How Managers And Organizations Can Create A Strong Coaching Culture

Dupe Lanre-Akinsiun is an executive career and leadership coach and founder of CareerDev Ltd.

More and more, line managers in organizations are being asked to coach their direct reports. While this is good, a lot of organizations are missing out on the opportunity to create an enabling environment that allows a strong coaching culture to thrive.

Coaching is much more than a skill. It is an experience created by someone who is acting in the capacity of a coach for another individual who is being coached. Or as John Whitmore puts it: “Coaching is unlocking people’s potential to maximize their own performance. It is helping them to learn rather than teaching them.”

When an individual goes through a coaching process, it should unlock the individual’s potential in order to maximize their own performance. The question is how do you unlock potential you do not recognize? How many line managers can identify the potential of their employees? Rather than teaching line managers to become coaches, we need to teach them how to identify potentials in employees who sometimes do not even see the potentials in themselves! How? Leaders need to invest quality time in the people they lead by having good, interactive and engaging conversations.

Quality time will place a demand on a line manager’s communication skills. Communication, in this case, refers to the ability to ask probing questions and listen with an intention to understand so you can respond appropriately even if your response is to remain silent. Effective communication facilitates understanding. Organizations should create systems and tools that facilitate touch-points between managers and their team members. Regular check-ins give both parties the opportunity to learn more about the work they currently do and the work they can do in the future.

Here are a few tips for fostering a strong coaching culture:

1. Managers should not have too many direct reports. I recommend a maximum of nine immediate direct reports. If your line managers have too many direct reports, review your structure.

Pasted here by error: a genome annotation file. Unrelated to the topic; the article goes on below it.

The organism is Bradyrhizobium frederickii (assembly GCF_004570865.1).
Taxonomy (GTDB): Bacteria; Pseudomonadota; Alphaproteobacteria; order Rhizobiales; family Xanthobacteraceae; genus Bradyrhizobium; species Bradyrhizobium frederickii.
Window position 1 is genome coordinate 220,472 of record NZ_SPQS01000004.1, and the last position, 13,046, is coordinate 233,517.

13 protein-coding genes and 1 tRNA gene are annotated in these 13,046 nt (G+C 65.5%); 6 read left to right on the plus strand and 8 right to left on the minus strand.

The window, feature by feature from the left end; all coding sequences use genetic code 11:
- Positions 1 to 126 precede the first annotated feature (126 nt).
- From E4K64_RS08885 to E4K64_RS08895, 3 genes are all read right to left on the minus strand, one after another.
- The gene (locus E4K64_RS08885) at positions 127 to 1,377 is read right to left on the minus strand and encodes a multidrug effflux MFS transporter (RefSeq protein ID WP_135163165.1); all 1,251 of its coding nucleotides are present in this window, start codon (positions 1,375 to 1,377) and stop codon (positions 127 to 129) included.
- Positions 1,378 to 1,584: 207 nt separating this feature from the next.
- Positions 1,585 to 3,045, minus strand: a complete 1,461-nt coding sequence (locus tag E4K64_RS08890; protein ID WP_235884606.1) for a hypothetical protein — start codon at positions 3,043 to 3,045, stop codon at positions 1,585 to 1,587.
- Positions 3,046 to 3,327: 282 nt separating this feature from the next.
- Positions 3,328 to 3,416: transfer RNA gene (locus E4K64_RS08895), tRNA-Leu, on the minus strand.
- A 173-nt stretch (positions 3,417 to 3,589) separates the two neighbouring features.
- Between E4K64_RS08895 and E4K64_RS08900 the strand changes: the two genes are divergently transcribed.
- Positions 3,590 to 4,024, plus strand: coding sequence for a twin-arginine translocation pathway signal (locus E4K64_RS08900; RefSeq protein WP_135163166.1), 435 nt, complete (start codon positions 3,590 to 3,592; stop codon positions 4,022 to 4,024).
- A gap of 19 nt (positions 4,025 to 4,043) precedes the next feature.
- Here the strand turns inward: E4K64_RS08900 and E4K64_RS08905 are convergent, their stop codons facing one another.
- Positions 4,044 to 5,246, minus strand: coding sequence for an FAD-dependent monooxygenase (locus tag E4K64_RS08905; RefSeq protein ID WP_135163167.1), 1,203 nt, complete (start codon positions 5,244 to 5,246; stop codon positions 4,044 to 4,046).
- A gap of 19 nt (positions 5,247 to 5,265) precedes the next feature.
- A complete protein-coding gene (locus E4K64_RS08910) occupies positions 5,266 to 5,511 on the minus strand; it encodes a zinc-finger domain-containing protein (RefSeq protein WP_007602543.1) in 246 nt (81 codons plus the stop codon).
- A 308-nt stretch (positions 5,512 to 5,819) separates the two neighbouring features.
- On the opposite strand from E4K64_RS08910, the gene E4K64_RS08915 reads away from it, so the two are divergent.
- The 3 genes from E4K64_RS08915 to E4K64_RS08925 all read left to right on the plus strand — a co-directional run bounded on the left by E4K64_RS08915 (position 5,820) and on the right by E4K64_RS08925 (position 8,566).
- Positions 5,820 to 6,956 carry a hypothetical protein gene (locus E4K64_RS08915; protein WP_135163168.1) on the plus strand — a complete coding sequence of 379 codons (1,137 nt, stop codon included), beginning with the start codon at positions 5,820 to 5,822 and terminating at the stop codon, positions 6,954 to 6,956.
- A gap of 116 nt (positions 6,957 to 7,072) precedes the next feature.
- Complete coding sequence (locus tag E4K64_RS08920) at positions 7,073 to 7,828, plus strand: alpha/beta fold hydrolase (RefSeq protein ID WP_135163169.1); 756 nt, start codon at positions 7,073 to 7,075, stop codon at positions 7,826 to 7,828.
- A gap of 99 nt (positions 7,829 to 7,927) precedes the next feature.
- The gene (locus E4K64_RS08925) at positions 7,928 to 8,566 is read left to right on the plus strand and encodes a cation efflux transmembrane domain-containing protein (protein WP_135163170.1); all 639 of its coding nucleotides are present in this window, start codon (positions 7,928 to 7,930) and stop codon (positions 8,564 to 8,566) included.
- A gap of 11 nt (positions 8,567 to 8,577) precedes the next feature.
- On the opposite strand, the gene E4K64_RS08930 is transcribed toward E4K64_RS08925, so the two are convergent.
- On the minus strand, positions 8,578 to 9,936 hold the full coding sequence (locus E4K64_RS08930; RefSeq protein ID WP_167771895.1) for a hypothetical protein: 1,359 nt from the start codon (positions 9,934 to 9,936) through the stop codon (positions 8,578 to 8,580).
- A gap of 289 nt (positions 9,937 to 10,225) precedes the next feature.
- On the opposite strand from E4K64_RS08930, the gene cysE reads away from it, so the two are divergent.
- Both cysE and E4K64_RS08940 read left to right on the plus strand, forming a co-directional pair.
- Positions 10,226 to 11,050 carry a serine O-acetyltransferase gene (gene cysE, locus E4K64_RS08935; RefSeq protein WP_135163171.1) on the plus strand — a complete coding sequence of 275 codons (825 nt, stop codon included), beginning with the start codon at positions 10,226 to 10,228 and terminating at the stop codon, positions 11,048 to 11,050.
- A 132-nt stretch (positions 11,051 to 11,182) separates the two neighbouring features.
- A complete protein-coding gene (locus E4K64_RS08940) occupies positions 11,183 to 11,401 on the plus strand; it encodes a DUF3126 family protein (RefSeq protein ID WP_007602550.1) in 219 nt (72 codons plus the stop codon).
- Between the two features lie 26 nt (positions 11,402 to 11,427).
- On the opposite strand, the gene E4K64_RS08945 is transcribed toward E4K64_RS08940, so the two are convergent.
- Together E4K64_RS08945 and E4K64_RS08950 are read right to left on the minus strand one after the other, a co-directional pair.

2. Managers should engage in regular one-on-ones to check the pulse of the employee, identify challenges and wins where necessary, confirm career interests/ambitions and provide support. The frequency of check-ins should be discussed and agreed upon. Build a culture that promotes intentional and productive engagement between line managers and direct reports — do not assume these conversations naturally happen. Provide tools for both parties to be able to have the confidence and competence to have these conversations.

3. Managers should learn to be present when having conversations with their direct reports. If you make the time to meet with your direct report, ensure you are focused on the conversation. Avoid distractions and ensure it is a time you can give your undivided attention.

4. Managers should develop a leader’s mindset. They should learn to build up their people so that they build the business. Policies and processes are great but people are your greatest asset. Deploy effective leadership development programs for your line managers so they are also effective leaders.

5. Managers should develop a curious mindset. To be able to unlock an individual’s potential, you need to be curious about what makes an individual tick. Asking great questions is key to achieving this. Desire to know what your direct report thinks of a task, a topic, an idea, a project, etc. Never assume all they will ever know is all you tell them.

6. Managers should know that coaching is not a solution to every problem. There are times you coach and times you don’t. The ability to know the difference is what makes the difference.

7. Managers should invest quality time in those they lead to help them learn more about their people. This will also help them identify opportunities to make an impact or influence the team positively. As a manager, you cannot afford to be too busy to spend time with the people you lead. Your greatest responsibility is to build people. Help your organization raise new leaders. This is the beauty of effective succession planning.

8. Managers should work on earning the trust of their team members over time and improving engagement. This will, in turn, lead to improved productivity.

9. Managers should seek to derive personal fulfillment from helping others unlock their potential and maximize their performance.

10. Managers should welcome team members to book slots on their calendars. Start today so so you can begin to have quality discussions and engagement in 2022.

Have a great and impactful year ahead!

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